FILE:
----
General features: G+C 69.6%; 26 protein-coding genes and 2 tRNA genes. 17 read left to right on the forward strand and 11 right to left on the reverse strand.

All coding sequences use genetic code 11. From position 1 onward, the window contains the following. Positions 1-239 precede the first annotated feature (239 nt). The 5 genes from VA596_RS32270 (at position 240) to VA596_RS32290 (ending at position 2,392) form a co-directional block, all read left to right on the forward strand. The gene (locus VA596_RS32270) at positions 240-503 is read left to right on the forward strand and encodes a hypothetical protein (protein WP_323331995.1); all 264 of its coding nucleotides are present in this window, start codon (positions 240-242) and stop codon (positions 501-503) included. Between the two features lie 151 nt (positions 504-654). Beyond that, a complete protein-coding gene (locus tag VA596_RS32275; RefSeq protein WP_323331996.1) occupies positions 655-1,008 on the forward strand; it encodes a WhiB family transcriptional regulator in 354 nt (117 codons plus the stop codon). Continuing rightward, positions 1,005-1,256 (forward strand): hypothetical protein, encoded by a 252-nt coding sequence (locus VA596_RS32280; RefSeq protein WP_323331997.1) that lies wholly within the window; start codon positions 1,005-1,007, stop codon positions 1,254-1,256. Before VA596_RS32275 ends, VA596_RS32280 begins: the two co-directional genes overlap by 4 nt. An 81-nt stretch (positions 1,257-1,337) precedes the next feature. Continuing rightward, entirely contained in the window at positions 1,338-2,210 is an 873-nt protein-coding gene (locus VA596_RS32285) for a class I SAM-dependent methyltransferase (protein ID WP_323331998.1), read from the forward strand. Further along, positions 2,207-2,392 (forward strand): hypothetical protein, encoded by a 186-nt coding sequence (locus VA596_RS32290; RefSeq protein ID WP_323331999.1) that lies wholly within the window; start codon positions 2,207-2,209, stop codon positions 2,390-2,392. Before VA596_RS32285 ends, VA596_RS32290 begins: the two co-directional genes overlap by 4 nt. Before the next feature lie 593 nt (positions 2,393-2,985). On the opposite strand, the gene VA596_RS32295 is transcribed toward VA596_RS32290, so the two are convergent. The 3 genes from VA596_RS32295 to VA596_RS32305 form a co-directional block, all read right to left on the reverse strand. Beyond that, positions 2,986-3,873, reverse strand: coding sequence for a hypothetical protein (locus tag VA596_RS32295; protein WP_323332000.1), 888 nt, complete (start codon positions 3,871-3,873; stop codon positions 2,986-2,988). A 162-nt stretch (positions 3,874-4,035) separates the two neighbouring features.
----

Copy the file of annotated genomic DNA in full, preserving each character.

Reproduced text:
General features: G+C 69.6%; 26 protein-coding genes and 2 tRNA genes. 17 read left to right on the forward strand and 11 right to left on the reverse strand.

All coding sequences use genetic code 11. From position 1 onward, the window contains the following. Positions 1-239 precede the first annotated feature (239 nt). The 5 genes from VA596_RS32270 (at position 240) to VA596_RS32290 (ending at position 2,392) form a co-directional block, all read left to right on the forward strand. The gene (locus VA596_RS32270) at positions 240-503 is read left to right on the forward strand and encodes a hypothetical protein (protein WP_323331995.1); all 264 of its coding nucleotides are present in this window, start codon (positions 240-242) and stop codon (positions 501-503) included. Between the two features lie 151 nt (positions 504-654). Beyond that, a complete protein-coding gene (locus tag VA596_RS32275; RefSeq protein WP_323331996.1) occupies positions 655-1,008 on the forward strand; it encodes a WhiB family transcriptional regulator in 354 nt (117 codons plus the stop codon). Continuing rightward, positions 1,005-1,256 (forward strand): hypothetical protein, encoded by a 252-nt coding sequence (locus VA596_RS32280; RefSeq protein WP_323331997.1) that lies wholly within the window; start codon positions 1,005-1,007, stop codon positions 1,254-1,256. Before VA596_RS32275 ends, VA596_RS32280 begins: the two co-directional genes overlap by 4 nt. An 81-nt stretch (positions 1,257-1,337) precedes the next feature. Continuing rightward, entirely contained in the window at positions 1,338-2,210 is an 873-nt protein-coding gene (locus VA596_RS32285) for a class I SAM-dependent methyltransferase (protein ID WP_323331998.1), read from the forward strand. Further along, positions 2,207-2,392 (forward strand): hypothetical protein, encoded by a 186-nt coding sequence (locus VA596_RS32290; RefSeq protein ID WP_323331999.1) that lies wholly within the window; start codon positions 2,207-2,209, stop codon positions 2,390-2,392. Before VA596_RS32285 ends, VA596_RS32290 begins: the two co-directional genes overlap by 4 nt. Before the next feature lie 593 nt (positions 2,393-2,985). On the opposite strand, the gene VA596_RS32295 is transcribed toward VA596_RS32290, so the two are convergent. The 3 genes from VA596_RS32295 to VA596_RS32305 form a co-directional block, all read right to left on the reverse strand. Beyond that, positions 2,986-3,873, reverse strand: coding sequence for a hypothetical protein (locus tag VA596_RS32295; protein WP_323332000.1), 888 nt, complete (start codon positions 3,871-3,873; stop codon positions 2,986-2,988). A 162-nt stretch (positions 3,874-4,035) separates the two neighbouring features.